“You can’t be serious,” said Miss8, ripping out one of her more incredulous tones to really showcase her disbelief in my stupidity. “You haven’t bought Mummy a present!?”
“What?!” another voice erupted from the bunk above her.
I was tiptoeing around the house in an effort to let Tracey sleep in while nudging everyone up so they could ‘help’ me with the one thing I had planned for today.
“Come on,” I said in an effort to change the subject. “We have to make Mummy her breakfast. Who’s cracking the eggs? Who’s doing toast?”
Who’s the idiot who forgot while Tracey and I don’t bother giving each other presents for birthdays for the kids it’s sort of a biggy?
And 42 is a big, important, giggle-worthy birthday. As I tried to explain to Tracey later in the day, turning the big four-two is the answer to the ultimate question of life, the universe and everything. She didn’t get it and declined my offer to explain. How I ended up with someone who isn’t a gigantic Douglas Adams fan I’ll never understand.
One by one my kitch-bitches dragged themselves out of bed to start complaining to me as I heated up some butter in the frypan. In the time it took to boil the kettle, butter some toast and make a (even if I say so myself) pretty spectacular feta omelette, I was basically carpet bombed with increasingly harsh critiques of my husbanding.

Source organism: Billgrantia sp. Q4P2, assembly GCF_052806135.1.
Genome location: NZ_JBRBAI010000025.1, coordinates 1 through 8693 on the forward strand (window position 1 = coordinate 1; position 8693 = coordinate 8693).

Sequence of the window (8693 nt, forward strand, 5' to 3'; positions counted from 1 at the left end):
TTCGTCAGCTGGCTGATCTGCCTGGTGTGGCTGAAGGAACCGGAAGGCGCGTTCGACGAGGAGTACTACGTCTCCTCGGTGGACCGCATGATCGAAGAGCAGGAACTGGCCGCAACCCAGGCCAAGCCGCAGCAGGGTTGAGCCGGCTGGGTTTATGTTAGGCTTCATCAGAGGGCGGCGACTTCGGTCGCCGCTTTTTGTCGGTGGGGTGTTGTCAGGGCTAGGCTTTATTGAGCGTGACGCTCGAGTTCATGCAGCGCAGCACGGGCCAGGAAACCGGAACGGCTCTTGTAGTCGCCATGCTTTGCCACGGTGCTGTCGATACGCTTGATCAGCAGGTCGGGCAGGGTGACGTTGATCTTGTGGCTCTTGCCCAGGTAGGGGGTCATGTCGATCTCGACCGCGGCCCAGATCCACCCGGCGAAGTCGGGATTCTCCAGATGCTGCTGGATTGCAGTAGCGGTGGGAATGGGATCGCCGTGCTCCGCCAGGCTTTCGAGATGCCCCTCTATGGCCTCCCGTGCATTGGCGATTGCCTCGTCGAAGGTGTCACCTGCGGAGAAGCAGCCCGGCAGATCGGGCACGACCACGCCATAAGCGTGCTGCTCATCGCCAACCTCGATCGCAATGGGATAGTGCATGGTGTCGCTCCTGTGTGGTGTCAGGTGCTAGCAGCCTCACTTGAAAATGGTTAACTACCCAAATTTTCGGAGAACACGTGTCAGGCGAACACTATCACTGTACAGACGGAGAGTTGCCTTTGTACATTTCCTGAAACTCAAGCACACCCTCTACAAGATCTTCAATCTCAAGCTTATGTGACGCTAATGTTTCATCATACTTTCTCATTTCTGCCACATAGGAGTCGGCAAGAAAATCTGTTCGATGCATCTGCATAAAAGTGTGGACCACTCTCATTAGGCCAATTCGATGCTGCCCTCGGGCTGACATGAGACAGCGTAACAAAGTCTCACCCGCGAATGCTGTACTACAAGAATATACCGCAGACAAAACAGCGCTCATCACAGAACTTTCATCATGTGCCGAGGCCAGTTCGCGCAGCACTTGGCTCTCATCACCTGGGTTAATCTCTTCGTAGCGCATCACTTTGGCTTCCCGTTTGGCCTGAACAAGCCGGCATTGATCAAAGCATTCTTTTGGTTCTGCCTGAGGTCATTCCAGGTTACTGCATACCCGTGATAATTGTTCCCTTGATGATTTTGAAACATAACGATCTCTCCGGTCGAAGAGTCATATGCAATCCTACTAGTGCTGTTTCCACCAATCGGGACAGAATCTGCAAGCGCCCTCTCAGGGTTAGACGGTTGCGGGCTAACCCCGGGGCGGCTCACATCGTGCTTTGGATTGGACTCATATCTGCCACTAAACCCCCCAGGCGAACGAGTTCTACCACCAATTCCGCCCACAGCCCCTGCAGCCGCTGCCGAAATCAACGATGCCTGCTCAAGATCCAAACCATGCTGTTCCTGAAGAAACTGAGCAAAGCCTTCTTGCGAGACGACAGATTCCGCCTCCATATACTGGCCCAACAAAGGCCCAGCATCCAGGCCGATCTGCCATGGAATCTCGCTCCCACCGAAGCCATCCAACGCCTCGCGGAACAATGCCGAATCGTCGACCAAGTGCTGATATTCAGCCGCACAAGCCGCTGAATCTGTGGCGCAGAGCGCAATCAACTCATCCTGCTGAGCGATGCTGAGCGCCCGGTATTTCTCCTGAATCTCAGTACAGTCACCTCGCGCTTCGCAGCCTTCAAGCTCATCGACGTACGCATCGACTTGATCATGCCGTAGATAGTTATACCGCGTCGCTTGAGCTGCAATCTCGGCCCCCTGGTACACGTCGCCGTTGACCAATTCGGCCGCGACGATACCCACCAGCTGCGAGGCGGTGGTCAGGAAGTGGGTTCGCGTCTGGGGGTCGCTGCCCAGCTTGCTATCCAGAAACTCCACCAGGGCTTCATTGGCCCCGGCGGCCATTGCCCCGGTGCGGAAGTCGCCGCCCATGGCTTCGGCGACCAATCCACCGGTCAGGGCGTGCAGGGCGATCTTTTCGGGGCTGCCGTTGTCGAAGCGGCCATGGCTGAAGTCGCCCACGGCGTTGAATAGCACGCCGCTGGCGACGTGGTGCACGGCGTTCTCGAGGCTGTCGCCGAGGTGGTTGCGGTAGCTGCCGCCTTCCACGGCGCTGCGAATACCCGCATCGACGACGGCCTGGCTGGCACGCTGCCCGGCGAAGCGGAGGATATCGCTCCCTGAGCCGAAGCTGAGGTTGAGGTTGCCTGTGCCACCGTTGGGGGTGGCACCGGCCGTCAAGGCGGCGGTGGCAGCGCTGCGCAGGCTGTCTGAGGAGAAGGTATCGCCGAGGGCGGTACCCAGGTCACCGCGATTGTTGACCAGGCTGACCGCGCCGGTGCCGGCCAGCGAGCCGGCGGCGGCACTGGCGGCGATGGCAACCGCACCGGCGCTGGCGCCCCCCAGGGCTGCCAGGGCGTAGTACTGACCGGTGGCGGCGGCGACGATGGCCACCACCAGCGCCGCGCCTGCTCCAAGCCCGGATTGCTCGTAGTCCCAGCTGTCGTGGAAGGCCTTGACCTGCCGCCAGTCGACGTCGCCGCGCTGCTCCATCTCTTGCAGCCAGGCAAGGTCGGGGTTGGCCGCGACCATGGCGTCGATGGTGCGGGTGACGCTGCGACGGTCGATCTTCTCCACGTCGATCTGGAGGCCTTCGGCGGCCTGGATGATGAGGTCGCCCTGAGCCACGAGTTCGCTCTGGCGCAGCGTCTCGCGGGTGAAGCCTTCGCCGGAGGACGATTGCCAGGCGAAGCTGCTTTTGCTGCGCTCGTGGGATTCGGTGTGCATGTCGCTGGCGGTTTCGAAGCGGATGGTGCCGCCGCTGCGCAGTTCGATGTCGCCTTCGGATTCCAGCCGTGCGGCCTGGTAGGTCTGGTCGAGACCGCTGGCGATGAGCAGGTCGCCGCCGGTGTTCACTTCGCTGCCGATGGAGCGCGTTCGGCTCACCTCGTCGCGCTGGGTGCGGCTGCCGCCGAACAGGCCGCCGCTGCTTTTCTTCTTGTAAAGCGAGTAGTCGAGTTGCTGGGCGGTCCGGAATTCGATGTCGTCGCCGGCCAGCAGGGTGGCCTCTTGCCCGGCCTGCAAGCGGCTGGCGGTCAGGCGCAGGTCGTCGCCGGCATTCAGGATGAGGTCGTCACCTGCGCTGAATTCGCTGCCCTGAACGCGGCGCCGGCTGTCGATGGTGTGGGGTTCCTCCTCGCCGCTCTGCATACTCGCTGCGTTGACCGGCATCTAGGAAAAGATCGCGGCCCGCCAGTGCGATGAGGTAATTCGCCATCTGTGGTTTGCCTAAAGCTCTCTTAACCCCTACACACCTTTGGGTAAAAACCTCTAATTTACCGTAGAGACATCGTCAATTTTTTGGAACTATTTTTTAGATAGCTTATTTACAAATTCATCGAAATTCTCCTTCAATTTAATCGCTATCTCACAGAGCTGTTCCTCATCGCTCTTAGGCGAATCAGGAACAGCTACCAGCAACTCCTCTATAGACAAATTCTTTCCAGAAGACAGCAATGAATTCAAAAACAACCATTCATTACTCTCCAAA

“Why didn’t you buy something?”
“Can you go get something before she wakes up?”
“This isn’t fair. She deserves chocolate.”
“Or a new game for the Switch.”
Miss15 didn’t let Master13 get away with that one.
“Mum doesn’t play the Switch.”
“Yeah, but she enjoys me not annoying her when I play it. I’m being selfless here.”
I enjoyed this momentary reprieve, but it didn’t last.
“You’ve had all week to go to the shops, Dad.”
“Mum likes earrings or shoes or handbags-”
“Or credit cards.”
“-or buying clothes. You have no excuse.”
“Bad, Dad,” said Miss8, shaking her head at me.
“Guys,” I managed to get in eventually as I slid the omelette onto a plate, “we’re buying a pool. It’s expensive.”
I was quickly reminded the pool was for Christmas, so I tried again.
“Your Mum and I don’t need presents,” I said. “We have you guys. You’re our gifts to ourselves which keep on giving.”
“If that’s true,” said Miss11, “how come you got a bottle of gin on your birthday?”
“And a boat!” exclaimed Miss8. “I bought you a model boat one year.”
“Speaking of boats,” cut in Miss15, “didn’t we go on a cruise for your birthday?”
“Enough,” I said, snapping at last. “I’ve heard enough. Can we just focus on what we are giving your Mum? After all, this,” I went on, indicating the plate in Miss9’s hand, “is a very nice breakfast. Now let’s go give the ol’ girl her grub.”
The silence this outburst forged didn’t even last the three steps it took to get from the kitchen to our bedroom door.
“Dad, I think you’re the one who got very old overnight,” Miss8 admonished me.
“You’re a very grumpy, old man,” agreed Miss11, nudging open the door to where Tracey was sitting up in bed, beaming.
She’d clearly been listening to the whole thing play out in the kitchen and was loving herself sick about it.
“Guys, this is the best present ever!” said Tracey.
Good as I know they are, I don’t think she was talking about my omelette.
Raising a family on little more than laughs
This post is not sponsored. I mean, would you pay for that photo?